Swiss solar car racers inspired by threat to nation’s glacier

When your nation’s largest glacier is losing ice at an alarming rate, it serves as an ideal – if existential – inspiration for building a car powered entirely by renewable energy. 

And it’s the case for the Zurich-based αCentauri Solar Racing team, which has dubbed the vehicle it will debut in the upcoming Bridgestone World Solar Challenge, ‘Aletsch’, after the largest glacier in Switzerland.  

“It’s part of what motivates us as a team,” says Jent Imelman.  

Last year, the Swiss Academy of Sciences reported 6.2% of the nation’s glacial ice volume was lost in the 2022 summer. Even a loss of 2% volume had been considered extreme. Aletsch – the glacier – was kilometres longer and several hundreds of meters thicker only a century ago. 

Panoramic view of the aletsch glacier, the summits of the mountains aletschhorn, geisshorn and rotstock sticking out of the clouds
Panoramic view of the Aletsch Glacier in the foreground of the Aletschhorn, Geisshorn and Rotstock mountains. Credit: Frank Bienewald/LightRocket via Getty Images

Imelman describes christening the αCentauri car as an “eyewink” to the troubling reality confronting Switzerland’s icy icon. 

The Aletsch name is paired with 85 – the team’s competition number – itself a nod to the first solar vehicle event held anywhere in the world: in 1985, the Tour de Sol ran over 300km from Lake Konstanz to Geneva.  

“If you just look at ‘85, when the first solar race was ever held, and how big the glacier was back then, [and] how much smaller it’s already right now, the urgency is huge,” Imelman says.

“So what we see in how we’re providing the solution, on one side, it’s the trickle down with all those single components or the car in its completeness. And on the other side, it’s the story we’re telling, a ‘green’ story on its own that might motivate and inspire people themselves to take the extra step in this climate change solution.” 

Aletsch in front of the swiss alps.
Aletsch testing in front of the Swiss Alps. Credit: Supplied

A global challenge 

In the coming days, Aletsch – like so many other vehicles from the international contingent of teams participating in the biennial event – will arrive in Australia, be pried from its shipping container, and set upon by the αCentauri crew. Within a week, they will perform final tweaks to the car before performing a ‘dry run’ to the continent’s top end.  

The Bridgestone World Solar Challenge is a 3,000km ‘race’ from Darwin to Adelaide. Considered the grand slam of solar car racing, it will see 42 teams from 22 countries operate their cars across Australia’s red centre in a test of human and technological endurance.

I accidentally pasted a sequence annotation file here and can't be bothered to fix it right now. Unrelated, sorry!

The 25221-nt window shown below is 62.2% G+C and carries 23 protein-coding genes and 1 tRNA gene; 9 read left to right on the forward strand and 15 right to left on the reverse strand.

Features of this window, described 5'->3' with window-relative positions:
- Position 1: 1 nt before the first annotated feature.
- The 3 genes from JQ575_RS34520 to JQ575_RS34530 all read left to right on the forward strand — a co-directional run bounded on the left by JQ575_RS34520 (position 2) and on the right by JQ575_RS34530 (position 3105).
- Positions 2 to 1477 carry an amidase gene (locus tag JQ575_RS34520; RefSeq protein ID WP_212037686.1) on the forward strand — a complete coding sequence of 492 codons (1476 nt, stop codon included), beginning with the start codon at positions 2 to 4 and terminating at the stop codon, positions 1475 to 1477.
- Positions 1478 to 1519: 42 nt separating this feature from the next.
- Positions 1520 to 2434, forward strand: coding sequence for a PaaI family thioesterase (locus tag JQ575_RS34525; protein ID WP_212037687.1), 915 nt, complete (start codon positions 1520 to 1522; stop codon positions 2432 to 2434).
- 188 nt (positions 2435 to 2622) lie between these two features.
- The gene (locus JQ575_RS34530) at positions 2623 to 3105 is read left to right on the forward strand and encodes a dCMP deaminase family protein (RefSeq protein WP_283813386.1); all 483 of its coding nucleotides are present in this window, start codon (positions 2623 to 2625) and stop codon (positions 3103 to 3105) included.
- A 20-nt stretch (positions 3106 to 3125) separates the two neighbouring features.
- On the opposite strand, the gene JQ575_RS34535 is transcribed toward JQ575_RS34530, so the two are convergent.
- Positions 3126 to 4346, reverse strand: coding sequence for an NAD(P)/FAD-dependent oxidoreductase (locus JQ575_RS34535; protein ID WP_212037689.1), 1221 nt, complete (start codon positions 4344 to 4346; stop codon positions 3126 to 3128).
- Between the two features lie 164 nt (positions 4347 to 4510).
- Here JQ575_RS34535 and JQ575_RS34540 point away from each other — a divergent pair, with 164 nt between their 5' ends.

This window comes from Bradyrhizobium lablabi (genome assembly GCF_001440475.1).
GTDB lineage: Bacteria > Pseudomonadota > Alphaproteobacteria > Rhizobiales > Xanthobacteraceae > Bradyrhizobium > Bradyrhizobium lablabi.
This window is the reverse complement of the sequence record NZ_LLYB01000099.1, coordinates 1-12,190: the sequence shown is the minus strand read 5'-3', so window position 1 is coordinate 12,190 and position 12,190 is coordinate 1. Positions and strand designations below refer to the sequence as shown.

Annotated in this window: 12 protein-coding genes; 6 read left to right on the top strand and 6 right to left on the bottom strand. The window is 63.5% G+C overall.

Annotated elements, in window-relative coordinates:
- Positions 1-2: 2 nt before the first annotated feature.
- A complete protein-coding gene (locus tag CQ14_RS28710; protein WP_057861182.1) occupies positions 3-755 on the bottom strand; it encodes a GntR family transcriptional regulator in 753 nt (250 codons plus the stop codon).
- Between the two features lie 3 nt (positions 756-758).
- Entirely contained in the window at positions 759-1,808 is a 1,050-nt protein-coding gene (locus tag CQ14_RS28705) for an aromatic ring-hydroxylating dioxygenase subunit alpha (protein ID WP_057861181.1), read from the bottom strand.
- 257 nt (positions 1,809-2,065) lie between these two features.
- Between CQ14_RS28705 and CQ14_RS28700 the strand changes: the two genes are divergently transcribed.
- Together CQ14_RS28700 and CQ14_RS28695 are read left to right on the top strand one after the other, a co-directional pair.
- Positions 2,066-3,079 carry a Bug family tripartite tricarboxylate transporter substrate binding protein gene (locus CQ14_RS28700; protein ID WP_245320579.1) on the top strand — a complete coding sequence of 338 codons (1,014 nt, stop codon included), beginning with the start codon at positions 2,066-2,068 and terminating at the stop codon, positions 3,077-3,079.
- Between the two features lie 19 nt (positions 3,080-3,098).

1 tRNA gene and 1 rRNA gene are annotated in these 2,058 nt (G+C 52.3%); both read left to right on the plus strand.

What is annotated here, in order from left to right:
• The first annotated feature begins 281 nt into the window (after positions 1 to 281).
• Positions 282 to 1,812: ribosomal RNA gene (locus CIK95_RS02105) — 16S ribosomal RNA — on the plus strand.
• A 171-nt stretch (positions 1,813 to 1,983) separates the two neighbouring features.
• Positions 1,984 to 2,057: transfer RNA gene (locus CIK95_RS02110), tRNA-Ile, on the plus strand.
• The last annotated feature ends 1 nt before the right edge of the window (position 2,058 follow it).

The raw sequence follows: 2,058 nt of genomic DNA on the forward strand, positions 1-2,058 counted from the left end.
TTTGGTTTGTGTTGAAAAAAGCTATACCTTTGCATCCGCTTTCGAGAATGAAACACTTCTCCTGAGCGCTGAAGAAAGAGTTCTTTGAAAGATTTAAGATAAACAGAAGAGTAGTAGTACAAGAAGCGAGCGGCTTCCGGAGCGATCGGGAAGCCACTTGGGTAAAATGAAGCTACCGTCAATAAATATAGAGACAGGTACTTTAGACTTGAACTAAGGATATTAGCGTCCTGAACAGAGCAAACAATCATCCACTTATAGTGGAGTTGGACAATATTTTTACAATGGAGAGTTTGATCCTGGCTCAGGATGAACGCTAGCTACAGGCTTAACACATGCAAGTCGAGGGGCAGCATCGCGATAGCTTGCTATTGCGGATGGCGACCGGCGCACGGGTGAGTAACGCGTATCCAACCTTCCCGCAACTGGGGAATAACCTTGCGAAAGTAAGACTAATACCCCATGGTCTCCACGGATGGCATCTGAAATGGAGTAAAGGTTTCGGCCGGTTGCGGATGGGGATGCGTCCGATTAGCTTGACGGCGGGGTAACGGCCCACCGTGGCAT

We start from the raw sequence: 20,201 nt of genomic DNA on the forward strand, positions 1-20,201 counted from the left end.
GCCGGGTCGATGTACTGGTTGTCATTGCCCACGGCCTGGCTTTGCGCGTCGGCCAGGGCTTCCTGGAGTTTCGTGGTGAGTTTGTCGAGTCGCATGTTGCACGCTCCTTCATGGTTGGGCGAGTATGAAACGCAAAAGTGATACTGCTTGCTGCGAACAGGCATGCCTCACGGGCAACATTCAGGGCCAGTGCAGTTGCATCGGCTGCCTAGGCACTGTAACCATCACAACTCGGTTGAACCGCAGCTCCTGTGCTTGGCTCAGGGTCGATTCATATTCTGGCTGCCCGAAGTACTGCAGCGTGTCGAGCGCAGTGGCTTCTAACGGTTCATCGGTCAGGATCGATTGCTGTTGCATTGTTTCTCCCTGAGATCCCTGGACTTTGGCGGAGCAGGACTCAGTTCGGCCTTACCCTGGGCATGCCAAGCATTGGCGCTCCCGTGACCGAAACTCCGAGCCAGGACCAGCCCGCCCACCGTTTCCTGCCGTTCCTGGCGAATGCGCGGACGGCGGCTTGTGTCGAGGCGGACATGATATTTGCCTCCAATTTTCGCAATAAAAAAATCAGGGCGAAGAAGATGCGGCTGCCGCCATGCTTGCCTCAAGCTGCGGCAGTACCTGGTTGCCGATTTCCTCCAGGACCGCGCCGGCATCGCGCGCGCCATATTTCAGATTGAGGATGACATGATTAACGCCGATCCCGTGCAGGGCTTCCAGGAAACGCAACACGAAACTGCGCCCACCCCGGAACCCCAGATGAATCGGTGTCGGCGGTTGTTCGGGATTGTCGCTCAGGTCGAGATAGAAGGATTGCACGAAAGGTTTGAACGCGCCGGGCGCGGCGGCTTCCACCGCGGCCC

While αCentauri is hoping to finish the race in its first appearance, Imelman says the team’s goal is as much about establishing a legacy. The team is run out of ETH Zurich, one of Switzerland’s top universities, and part of its remit is developing technical talent and future leaders inspired to advance the environmental challenges confronting alpine nations like Switzerland. 

“The biggest lasting effect is the educational value of such a project, we’re all primed to think about sustainability in industry, and we’ll [one day] work at Mercedes-Benz or Volkswagen and apply it there, or go to Airbus and say, ‘Hey, I’ve learned in the solar car project what you can do with green energy, let’s go use it here’,” Imelman says. 

“That mentality of what you can do with technology to solve problems in the world, and the experience we also bring, I think that’s going to be the biggest effect of this project.” 

The Bridgestone World Solar Challenge gets underway with vehicle scrutineering in Darwin from October 16, before cars take off for Adelaide the following Sunday.  

While αCentauri will bear the Swiss flag with pride, it will face stiff competition from about 30 other competitors in its category. 

Teams tend to hail from universities and draw their staff from undergraduate student pools. It’s effectively a practical course in vehicle construction, science and engineering innovation, and leadership development.  

Though teams refresh their volunteer staff every two years (such is life when your crew is student-based), alumni are often on hand to impart their wisdom and experience.  

αCentauri and other first-year teams don’t have the benefit of legacy experience and the team’s arrival in Adelaide before a reconnaissance drive to Darwin marks the beginning of a very steep learning curve: different roads; different road rules; and a route that is shared by solar vehicles with cars, campervans and semi-trailers.  

Jent imelmar designed the acentauri car.
Jent Imelmar designed the aCentauri car. Credit: Matthew Ward Agius, Cosmos Magazine

These, says Imelman are merely puzzles to solve, rather than barriers to success. So too the design of a solar car from scratch.  

Without the luxury of a wind tunnel to optimise the car’s efficiency, Aletsch’s curvaceous form was settled by using computational fluid dynamics – or CFD – where fluid flows are simulated using software to determine the most aerodynamic vehicle design.  

A first-year team needs to take every opportunity to match its experienced competitors. Imelman says αCentauri is under no illusions of the challenge ahead, but that’s the point.  

“It’s not the world solar championship, it’s a solar challenge, because just getting to the finish line is hard on its own,” Imelman says. 

“Dealing with different road rules will be the smallest challenge compared to building a completely new car.  

“That [finishing the event] is the biggest goal we have. Let’s get there.” 

Cosmos is the Media Partner of the Bridgestone World Solar Challenge and will be covering the event in 2023. 

Subscribe to our quarterly print magazine

Please login to favourite this article.